Table of Contents

A Handbook of Comparative Social Policy

A Handbook of Comparative Social Policy

Elgar original reference

Edited by Patricia Kennett

The current context of social policy is one in which many of the old certainties of the past have been eroded. The predominantly inward-looking, domestic preoccupation of social policy has made way for a more integrated, international and outward approach to analysis which looks beyond the boundaries of the state. It is in this context that this Handbook brings together the work of key commentators in the field of comparative analysis in order to provide comprehensive coverage of contemporary debates and issues in cross-national social policy research.

Introduction: The Changing Context of Comparative Social Policy

Patricia Kennett

Subjects: social policy and sociology, comparative social policy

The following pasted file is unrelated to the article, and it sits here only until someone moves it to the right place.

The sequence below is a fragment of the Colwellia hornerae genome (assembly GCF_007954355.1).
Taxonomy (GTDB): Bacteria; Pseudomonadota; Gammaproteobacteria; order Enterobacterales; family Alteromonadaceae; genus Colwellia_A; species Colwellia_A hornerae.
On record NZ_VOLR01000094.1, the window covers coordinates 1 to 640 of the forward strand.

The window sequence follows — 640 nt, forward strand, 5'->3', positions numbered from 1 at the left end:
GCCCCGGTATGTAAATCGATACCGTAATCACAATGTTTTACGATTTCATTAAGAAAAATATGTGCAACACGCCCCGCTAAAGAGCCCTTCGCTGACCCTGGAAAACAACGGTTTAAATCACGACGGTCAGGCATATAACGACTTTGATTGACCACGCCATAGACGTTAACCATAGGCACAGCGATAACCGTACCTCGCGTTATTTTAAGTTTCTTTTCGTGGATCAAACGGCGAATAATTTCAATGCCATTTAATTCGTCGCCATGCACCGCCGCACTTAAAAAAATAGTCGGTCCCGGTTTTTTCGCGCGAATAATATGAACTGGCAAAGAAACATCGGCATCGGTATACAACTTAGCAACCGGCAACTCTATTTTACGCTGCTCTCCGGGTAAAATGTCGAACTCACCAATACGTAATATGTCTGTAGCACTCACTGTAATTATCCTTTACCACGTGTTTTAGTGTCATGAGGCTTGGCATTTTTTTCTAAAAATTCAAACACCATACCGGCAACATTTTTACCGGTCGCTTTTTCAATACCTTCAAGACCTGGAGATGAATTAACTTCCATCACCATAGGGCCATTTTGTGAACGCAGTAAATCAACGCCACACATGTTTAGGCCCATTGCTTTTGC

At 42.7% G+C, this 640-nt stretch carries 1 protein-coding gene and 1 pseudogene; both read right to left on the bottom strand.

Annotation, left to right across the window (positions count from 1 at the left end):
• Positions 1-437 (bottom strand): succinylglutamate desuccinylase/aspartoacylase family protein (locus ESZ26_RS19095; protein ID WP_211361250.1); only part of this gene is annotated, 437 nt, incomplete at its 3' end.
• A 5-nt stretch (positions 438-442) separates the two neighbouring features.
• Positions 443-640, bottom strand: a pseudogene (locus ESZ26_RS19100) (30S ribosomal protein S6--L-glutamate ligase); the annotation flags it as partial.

Patricia Kennett The field of comparative social enquiry has grown dramatically since the 1960s, in terms of the amount of studies being undertaken, the range of approaches used and the countries analysed. The analytical emphasis on the notions of modernization and convergence, and social expenditure as a proportion of GNP as the measure of welfare effort, whilst still evident in contemporary cross-national research, ceased to dominate the comparative landscape during the 1980s. There is now much more interest in recognizing and explaining qualitative as well as quantitative differences in types of welfare systems, an acknowledgement that formal social policies are only one element in the arrangement of welfare and that social policy is not just about ameliorating the impact of social inequality or altruism but itself contributes to social divisions in society. There has been a greater recognition of diversity and the importance of analysing context, processes and the outcomes of social policies in different countries and their impact on different groups. The changing discourse around social policy and the welfare state can also be associated with the economic and political conditions of the 1980s, which were in marked contrast to what had gone before. In many OECD countries post-1945 was an era in which the notion of Keynesian welfare capitalism, in its various institutional forms, incorporated a commitment to extended social citizenship and a certain minimum standard of life and security as a matter of right. National welfare regimes helped to underpin a global system of interacting national economies...